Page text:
Hundreds of fans gathered last week to witness Egypt’s first heavy metal band as they rocked the stage of Downtown’s grEEK campus, performing for the first time after they left the country four years ago. While the mass sang along Massive Scar Era’s vocalist, Cherine Amr, jumped with the beat and screamed with the love they hold toward the band that surged in the country’s underground music scene.
Mascara started as a female-only heavy metal band, yet, that currently changed with the Dylan Wijdenes-Charles, the bass guitarist. Throughout their journey, the band reflected their struggles through their lyrics. Sexual discrimination, women’s empowerment, revolutionary dreams, and efforts for fitting in, were some of the main issues the band tacked throughout their 14-year journey.
The Egyptian band is currently based in Canada. Nonetheless, the violinist, Nancy Mounir, still remains in Egypt, and only travels for concerts held outside, or during the production of new songs. Born in Alexandria, the band faced many challenges to get a chance to be identified as the first female heavy metal band.
Mascara’s star shined after performing Aba’ad Makan (The Furthest Place) at the independent film microphone, starring super star Khaled Abu El-Naga, which won several awards at various international festivals.
Daily News Egypt interviewed the band’s main vocalist, Cherine, to further understand the struggles the band faced in Egypt, the difficulties of being a female heavy metal singer, the reasons behind their decision to move, and the milestones they are trying to overcome in their new home, the transcript for which is below, lightly edited for clarity:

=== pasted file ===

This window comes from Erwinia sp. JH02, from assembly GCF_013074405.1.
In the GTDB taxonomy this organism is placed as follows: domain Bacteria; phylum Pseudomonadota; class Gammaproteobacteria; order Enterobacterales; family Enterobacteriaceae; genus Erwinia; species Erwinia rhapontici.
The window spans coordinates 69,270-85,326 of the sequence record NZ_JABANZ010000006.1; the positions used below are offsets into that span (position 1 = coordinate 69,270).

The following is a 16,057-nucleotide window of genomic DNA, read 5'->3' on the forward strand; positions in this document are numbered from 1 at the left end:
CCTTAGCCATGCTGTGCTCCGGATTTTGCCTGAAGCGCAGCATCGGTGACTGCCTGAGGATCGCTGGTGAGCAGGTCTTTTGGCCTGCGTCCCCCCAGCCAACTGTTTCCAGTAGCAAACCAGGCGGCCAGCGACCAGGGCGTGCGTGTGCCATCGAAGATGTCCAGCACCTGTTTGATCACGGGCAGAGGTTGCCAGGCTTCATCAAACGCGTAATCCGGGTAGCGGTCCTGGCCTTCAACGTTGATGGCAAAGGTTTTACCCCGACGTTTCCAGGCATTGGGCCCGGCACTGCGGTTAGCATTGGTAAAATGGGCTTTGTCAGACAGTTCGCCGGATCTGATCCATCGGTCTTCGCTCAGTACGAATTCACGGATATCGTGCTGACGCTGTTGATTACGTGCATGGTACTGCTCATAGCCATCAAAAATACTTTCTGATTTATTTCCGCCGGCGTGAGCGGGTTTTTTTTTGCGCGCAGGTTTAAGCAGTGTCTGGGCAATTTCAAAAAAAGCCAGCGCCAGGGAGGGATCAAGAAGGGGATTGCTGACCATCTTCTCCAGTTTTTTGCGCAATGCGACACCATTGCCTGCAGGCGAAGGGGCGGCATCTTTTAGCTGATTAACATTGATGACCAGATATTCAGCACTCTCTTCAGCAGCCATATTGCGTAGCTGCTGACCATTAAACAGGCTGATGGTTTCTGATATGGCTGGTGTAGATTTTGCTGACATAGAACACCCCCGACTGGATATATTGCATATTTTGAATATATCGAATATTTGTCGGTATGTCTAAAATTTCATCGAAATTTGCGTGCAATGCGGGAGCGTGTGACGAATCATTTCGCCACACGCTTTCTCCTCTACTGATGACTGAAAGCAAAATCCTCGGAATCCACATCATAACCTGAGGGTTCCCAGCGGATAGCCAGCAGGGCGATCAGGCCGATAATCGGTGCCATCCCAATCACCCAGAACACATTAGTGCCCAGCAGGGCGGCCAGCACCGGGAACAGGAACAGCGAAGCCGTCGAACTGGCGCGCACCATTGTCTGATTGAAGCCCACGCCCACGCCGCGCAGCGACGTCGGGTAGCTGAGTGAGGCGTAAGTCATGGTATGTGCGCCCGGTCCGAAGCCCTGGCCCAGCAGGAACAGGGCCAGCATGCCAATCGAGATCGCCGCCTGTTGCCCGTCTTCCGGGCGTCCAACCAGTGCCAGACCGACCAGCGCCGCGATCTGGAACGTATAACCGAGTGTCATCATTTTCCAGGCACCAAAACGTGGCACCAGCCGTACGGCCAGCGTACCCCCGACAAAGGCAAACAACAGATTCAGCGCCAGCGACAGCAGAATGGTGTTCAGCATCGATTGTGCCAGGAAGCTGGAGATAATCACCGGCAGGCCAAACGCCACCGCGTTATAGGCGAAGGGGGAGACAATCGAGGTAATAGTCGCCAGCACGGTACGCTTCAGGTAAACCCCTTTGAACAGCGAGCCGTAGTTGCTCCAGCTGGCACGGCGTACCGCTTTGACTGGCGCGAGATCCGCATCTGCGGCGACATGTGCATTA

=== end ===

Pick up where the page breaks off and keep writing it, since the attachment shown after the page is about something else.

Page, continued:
You moved out of Egypt as an underground band, how does it feel to perform in your hometown six years later but as an internationally accredited heavy metal band?
Well, when we left Egypt we already had a wide fan base that knew us and constantly attended our concerts. Actually, I was a bit down when I noticed that the attendees are less in number than what we were used to in our concerts. But rationally it makes sense, we have not performed in years and many thought that the band no longer existed.
On a larger scale, we were focusing more on touring internationally, as it became extremely difficult to organise musical concerts in Egypt.
What made you leave Egypt after you achieved success in the heavy metal genre?
This is the next step for any band seeking international accreditation and global spread. It is the natural development for any heavy metal singer to be productive in that field.
In Egypt, we don’t have the technology or the facilities in order to have heavy metal songs meet the international standards.
Plus, just before we left, holding musical concerts was such a difficult thing to do. With the restriction on the permits, and being allowed to perform only in one place, it made it very hard to have such a good musical night.
It is nice, productive. But it has not changed since we left it. Actually, it diminished; there were many good bands that no longer play heavy metal.
I believe this is attributed to our sexist culture. It closes many doors in the faces of young artists just because heavy metal is not widely spread in Egypt, especially if the singer is a female.
Speaking of struggles facing heavy metal female artists, what were the main challenges that you met when you were regularly performing in Egypt?